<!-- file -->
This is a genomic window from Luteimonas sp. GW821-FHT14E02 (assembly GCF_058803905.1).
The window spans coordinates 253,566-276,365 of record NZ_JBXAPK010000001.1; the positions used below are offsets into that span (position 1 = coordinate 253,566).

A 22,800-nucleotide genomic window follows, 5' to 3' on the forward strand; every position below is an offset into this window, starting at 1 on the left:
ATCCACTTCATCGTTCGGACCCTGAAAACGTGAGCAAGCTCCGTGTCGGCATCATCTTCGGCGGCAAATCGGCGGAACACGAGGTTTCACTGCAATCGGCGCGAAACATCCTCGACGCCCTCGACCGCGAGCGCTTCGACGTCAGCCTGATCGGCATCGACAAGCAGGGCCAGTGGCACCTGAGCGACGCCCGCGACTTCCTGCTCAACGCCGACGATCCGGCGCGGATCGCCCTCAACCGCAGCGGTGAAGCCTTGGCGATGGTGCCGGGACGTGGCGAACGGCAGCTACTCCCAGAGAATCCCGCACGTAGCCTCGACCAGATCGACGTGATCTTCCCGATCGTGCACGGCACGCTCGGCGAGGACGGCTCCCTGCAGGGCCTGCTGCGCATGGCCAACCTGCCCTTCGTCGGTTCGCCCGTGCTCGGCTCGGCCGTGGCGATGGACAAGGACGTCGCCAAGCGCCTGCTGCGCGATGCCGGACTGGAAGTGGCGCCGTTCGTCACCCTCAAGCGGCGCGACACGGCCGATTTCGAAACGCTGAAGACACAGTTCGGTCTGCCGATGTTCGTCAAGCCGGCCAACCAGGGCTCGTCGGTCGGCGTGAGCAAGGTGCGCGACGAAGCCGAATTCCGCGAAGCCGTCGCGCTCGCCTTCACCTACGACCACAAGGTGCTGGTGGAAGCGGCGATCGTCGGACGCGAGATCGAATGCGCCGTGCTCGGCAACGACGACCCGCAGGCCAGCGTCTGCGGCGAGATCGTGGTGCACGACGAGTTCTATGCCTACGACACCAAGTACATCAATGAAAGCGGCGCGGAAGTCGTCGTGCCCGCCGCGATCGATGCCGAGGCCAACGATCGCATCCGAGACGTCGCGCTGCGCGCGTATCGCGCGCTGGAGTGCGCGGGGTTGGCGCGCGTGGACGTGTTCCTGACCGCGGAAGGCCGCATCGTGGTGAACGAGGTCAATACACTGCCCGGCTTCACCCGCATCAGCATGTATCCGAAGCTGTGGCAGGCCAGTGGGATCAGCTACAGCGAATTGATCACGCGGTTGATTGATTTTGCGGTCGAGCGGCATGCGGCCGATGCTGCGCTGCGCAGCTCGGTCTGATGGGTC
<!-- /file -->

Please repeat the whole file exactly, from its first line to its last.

This is a genomic window from Luteimonas sp. GW821-FHT14E02 (assembly GCF_058803905.1).
The window spans coordinates 253,566-276,365 of record NZ_JBXAPK010000001.1; the positions used below are offsets into that span (position 1 = coordinate 253,566).

A 22,800-nucleotide genomic window follows, 5' to 3' on the forward strand; every position below is an offset into this window, starting at 1 on the left:
ATCCACTTCATCGTTCGGACCCTGAAAACGTGAGCAAGCTCCGTGTCGGCATCATCTTCGGCGGCAAATCGGCGGAACACGAGGTTTCACTGCAATCGGCGCGAAACATCCTCGACGCCCTCGACCGCGAGCGCTTCGACGTCAGCCTGATCGGCATCGACAAGCAGGGCCAGTGGCACCTGAGCGACGCCCGCGACTTCCTGCTCAACGCCGACGATCCGGCGCGGATCGCCCTCAACCGCAGCGGTGAAGCCTTGGCGATGGTGCCGGGACGTGGCGAACGGCAGCTACTCCCAGAGAATCCCGCACGTAGCCTCGACCAGATCGACGTGATCTTCCCGATCGTGCACGGCACGCTCGGCGAGGACGGCTCCCTGCAGGGCCTGCTGCGCATGGCCAACCTGCCCTTCGTCGGTTCGCCCGTGCTCGGCTCGGCCGTGGCGATGGACAAGGACGTCGCCAAGCGCCTGCTGCGCGATGCCGGACTGGAAGTGGCGCCGTTCGTCACCCTCAAGCGGCGCGACACGGCCGATTTCGAAACGCTGAAGACACAGTTCGGTCTGCCGATGTTCGTCAAGCCGGCCAACCAGGGCTCGTCGGTCGGCGTGAGCAAGGTGCGCGACGAAGCCGAATTCCGCGAAGCCGTCGCGCTCGCCTTCACCTACGACCACAAGGTGCTGGTGGAAGCGGCGATCGTCGGACGCGAGATCGAATGCGCCGTGCTCGGCAACGACGACCCGCAGGCCAGCGTCTGCGGCGAGATCGTGGTGCACGACGAGTTCTATGCCTACGACACCAAGTACATCAATGAAAGCGGCGCGGAAGTCGTCGTGCCCGCCGCGATCGATGCCGAGGCCAACGATCGCATCCGAGACGTCGCGCTGCGCGCGTATCGCGCGCTGGAGTGCGCGGGGTTGGCGCGCGTGGACGTGTTCCTGACCGCGGAAGGCCGCATCGTGGTGAACGAGGTCAATACACTGCCCGGCTTCACCCGCATCAGCATGTATCCGAAGCTGTGGCAGGCCAGTGGGATCAGCTACAGCGAATTGATCACGCGGTTGATTGATTTTGCGGTCGAGCGGCATGCGGCCGATGCTGCGCTGCGCAGCTCGGTCTGATGGGTC